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Despite Sales Growth, Organic Valley Posts Second Annual Income Loss

Cooperative Leadership Says Commitment To Farmers, Stable Prices Remains First Priority

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Organic Valley headquarters
This environmentally friendly $5.9 million barn-like structure is the new headquarters of the Organic Valley cooperative, seen Thursday, Aug. 19, 2004, in La Farge, Wis. Tara Walters/AP Photo

Organic Valley says 2018 was their second year of net income loss in a row.

The Wisconsin-based farmer cooperative announced last year’s sales surpassed $1.1 billion during their annual meeting in La Crosse on Thursday.

But Organic Valley still took a $6.9 million loss after taxes last year. 2017 was the first time in 20 years the cooperative ended the year with a financial loss.

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Interim CEO Bob Kirchoff said the net income number doesn’t mean the cooperative is financially unstable. He said Organic Valley was able to achieve several financial goals in 2018.

“We reduced our debt by $40 million, we improved our cash flows, we invested in all the businesses we need to do and most importantly we held a stable pay price (for farmers),” Kirchoff said. “Our business is very healthy and actually financially has improved in a lot of ways.”

Kirchoff said maintaining a stable milk price for farmers will continue to be the cooperative’s main objective. And he said Organic Valley has preserved their milk buying contracts despite an abundance of milk on the organic market.

“We have competition in the organic dairy sector that when they don’t have the demand to meet their supply, they just cut their supply. We haven’t done that,” Kirchoff said.

According to Organic Valley’s annual report, the cooperative paid dairy farmers $29.74 per hundredweight, or 100 pounds of milk, in 2018.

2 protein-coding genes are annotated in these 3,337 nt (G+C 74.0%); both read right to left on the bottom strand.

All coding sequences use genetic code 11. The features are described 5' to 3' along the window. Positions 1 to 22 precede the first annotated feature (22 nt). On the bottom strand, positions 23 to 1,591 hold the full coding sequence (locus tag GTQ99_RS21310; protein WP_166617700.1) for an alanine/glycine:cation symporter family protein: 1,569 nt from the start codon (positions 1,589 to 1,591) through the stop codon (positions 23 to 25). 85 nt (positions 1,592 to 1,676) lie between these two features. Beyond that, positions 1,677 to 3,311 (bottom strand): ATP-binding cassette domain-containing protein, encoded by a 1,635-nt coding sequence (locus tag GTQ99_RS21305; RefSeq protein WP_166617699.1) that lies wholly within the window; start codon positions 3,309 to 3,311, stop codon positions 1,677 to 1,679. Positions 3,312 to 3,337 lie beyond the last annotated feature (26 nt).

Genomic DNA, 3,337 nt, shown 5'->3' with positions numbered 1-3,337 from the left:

By comparison, the Upper Midwest Federal Milk Marketing Order reported the average net pay price for all Wisconsin farmers was $16.27 per hundredweight.

Travis Forgues, Organic Valley’s vice president of farmer affairs, said low prices for conventional milk have impacted the cooperative, both directly and indirectly.

“Having a $14 milk price is just devastating for rural economies. And having a spread of $14, $15 or $16 between the organic price and conventional price doesn’t help anybody,” Forgues said. “To watch what’s happening to these farmers is devastating and if you really look at it, it’s why, in 1988, this co-op was started.”

Forgues attributed Organic Valley’s ability to maintain farmers’ pay rates to the cooperative’s supply management program.

After four years of low milk prices, more farmer organizations are supporting or considering additional oversight of the national milk supply. But Forgues said the dairy industry isn’t moving fast enough.

“You always see that kind of conversation about supply management quotas when we have low prices and it just seems to not be able to get where it needs to get,” Forgues said.

Missy Hughes, chief mission officer for Organic Valley, said dairy farmers shouldn’t wait for legislative change to improve their financial situation. She points to Organic Valley’s founding farmers as an example.

“If there’s a lesson to be learned from 1988 and carried forward, it’s the power of collective bargaining,” Hughes said. “What this group of people did is come together and take control of themselves and map out their future together. And that’s what I think farmers could look at doing, is really look at that power of the cooperative and how to make that work for them.”

Despite last year’s profit loss, Kirchoff said 2019 will be an exciting year for innovation at Organic Valley — including two product launches planned for this summer.

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